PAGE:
If You Don't Remember This, What Will You Remember?


This is a photo taken in May of 1968. If you look at the door of the train, that is me getting off, coming

home from Viet Nam. There is an old blog where I talk about alienation from those who are waiting there

for me. In rereading that post, it seems as though I am implying that it somehow was their fault. It was not.

They were all good people. So was I. It's just that war changes you so dramatically. They didn't understand.

I didn't understand then. Now? Surely, I understand more.


The question I was addressing in that previous post was: "What if I hadn't gotten off that train?" Now I know

that I would not have. Not because of the people. They were my family. Now I know I should not have even

boarded that train. You see, you just never go back.


Now, so many years since then, and I wonder. Not what if, but what has it all been about, the roundabout way

of leaving that place; and the where the heck am I now?


Today, I found myself feeling disconnected. Yes, again. I did a meditation with Rinpoche that left me a little sad,

and hopeless. He says that enlightenment comes to each being, eventually. I think that I likely will be among the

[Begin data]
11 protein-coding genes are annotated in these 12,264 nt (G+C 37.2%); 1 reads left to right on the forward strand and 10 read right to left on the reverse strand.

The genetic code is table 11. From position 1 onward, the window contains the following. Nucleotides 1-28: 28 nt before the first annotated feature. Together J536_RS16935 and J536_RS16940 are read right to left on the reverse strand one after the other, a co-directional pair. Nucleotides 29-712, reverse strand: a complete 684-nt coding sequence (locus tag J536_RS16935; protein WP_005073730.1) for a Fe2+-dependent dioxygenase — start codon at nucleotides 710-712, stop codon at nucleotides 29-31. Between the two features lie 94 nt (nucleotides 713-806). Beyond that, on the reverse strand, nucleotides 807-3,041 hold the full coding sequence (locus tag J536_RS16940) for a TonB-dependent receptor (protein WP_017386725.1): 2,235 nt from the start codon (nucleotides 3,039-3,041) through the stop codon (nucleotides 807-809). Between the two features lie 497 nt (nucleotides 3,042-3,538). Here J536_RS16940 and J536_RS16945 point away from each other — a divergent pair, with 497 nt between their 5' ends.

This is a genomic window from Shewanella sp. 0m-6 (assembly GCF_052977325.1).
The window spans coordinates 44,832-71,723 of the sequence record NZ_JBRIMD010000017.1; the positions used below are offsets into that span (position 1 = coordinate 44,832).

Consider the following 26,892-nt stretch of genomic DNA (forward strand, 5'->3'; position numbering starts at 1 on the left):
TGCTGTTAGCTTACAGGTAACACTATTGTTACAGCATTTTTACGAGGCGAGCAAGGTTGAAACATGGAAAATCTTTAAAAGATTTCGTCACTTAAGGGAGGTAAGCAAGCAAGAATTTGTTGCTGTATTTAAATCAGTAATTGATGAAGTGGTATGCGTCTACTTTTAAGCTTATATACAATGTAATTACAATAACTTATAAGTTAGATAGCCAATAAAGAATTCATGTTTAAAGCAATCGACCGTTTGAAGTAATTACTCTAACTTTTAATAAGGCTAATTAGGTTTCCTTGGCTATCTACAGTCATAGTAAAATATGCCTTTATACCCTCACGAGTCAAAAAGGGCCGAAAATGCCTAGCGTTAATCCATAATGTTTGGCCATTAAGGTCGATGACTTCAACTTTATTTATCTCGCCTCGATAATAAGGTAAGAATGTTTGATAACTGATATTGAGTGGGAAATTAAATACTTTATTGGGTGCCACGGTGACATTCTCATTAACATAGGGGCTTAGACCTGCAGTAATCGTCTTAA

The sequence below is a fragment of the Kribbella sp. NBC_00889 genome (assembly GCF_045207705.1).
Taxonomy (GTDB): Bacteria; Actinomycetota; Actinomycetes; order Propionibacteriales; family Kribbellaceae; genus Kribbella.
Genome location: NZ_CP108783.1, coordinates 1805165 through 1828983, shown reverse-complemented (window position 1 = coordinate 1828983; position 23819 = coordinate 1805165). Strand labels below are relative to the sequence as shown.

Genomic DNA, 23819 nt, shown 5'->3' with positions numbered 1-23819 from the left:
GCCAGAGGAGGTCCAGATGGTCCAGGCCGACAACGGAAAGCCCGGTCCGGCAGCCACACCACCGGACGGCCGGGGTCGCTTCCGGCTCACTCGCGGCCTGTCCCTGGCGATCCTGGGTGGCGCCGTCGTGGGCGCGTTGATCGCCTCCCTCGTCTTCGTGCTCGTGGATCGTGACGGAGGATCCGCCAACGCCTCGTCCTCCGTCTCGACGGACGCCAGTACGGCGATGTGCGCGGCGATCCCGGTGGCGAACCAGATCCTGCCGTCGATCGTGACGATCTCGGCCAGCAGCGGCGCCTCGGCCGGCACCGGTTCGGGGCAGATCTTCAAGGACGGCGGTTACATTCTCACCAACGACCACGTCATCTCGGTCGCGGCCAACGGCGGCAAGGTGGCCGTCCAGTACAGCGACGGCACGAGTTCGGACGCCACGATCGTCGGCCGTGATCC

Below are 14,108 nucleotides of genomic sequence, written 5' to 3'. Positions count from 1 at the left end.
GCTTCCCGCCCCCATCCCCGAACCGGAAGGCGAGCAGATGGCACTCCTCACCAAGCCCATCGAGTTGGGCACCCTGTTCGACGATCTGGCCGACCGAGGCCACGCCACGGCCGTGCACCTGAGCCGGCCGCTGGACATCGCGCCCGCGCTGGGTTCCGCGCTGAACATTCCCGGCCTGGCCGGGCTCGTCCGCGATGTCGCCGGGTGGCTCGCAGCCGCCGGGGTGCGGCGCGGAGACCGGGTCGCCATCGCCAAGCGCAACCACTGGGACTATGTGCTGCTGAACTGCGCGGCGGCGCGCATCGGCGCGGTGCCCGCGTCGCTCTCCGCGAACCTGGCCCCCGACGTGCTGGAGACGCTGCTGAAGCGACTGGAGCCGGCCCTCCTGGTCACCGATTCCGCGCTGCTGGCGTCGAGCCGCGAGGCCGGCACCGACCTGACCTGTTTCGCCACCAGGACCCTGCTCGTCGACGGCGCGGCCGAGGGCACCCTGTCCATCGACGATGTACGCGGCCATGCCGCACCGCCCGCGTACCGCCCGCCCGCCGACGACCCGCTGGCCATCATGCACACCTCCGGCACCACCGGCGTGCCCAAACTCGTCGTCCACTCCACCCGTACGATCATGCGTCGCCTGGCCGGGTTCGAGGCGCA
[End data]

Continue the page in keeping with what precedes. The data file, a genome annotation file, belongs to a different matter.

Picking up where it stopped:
last. I went for a bike ride that I didn't really want to do. It's hot here in Phoenix, again. I look down at my salt

encrusted cloths, and wonder why I am still doing it. And it starts me thinking of the years that followed the taking

of this photo. In particular I am reminded of some of the bands that I used to go see. I remember seeing a band

called "The Bushes" (ironic sort of name), which included a couple of friends, one in particular named Ron Stockert

from Havana, Illinois. He went on to be a founding member of Rufus before Chaka Khan, and later played briefly with

Three Dog Night. There were good bands in central Illinois in those days. But, see, it was part of my life that had departed from my previous life, like a part of me that had not gotten off that train, a ghost. I thought those were good

times. Was I mistaken? They led me to many years of suffering. But what else is there? All is dukka. "The suffering

must be known."


And if I were to be honest, I would confess that I feel more alienated today than I ever felt in those days. I am pro-

foundly disappointed in my fellow man. I don't want to go into politics here, I've done enough of that already, but suffice it to say I am sad and disturbed that we have fallen for such a shallow and stupid trap, not cunning, not sly, not deceptive, simply dumb fully taking advantage of our childish and base fears. Simply pathetic.



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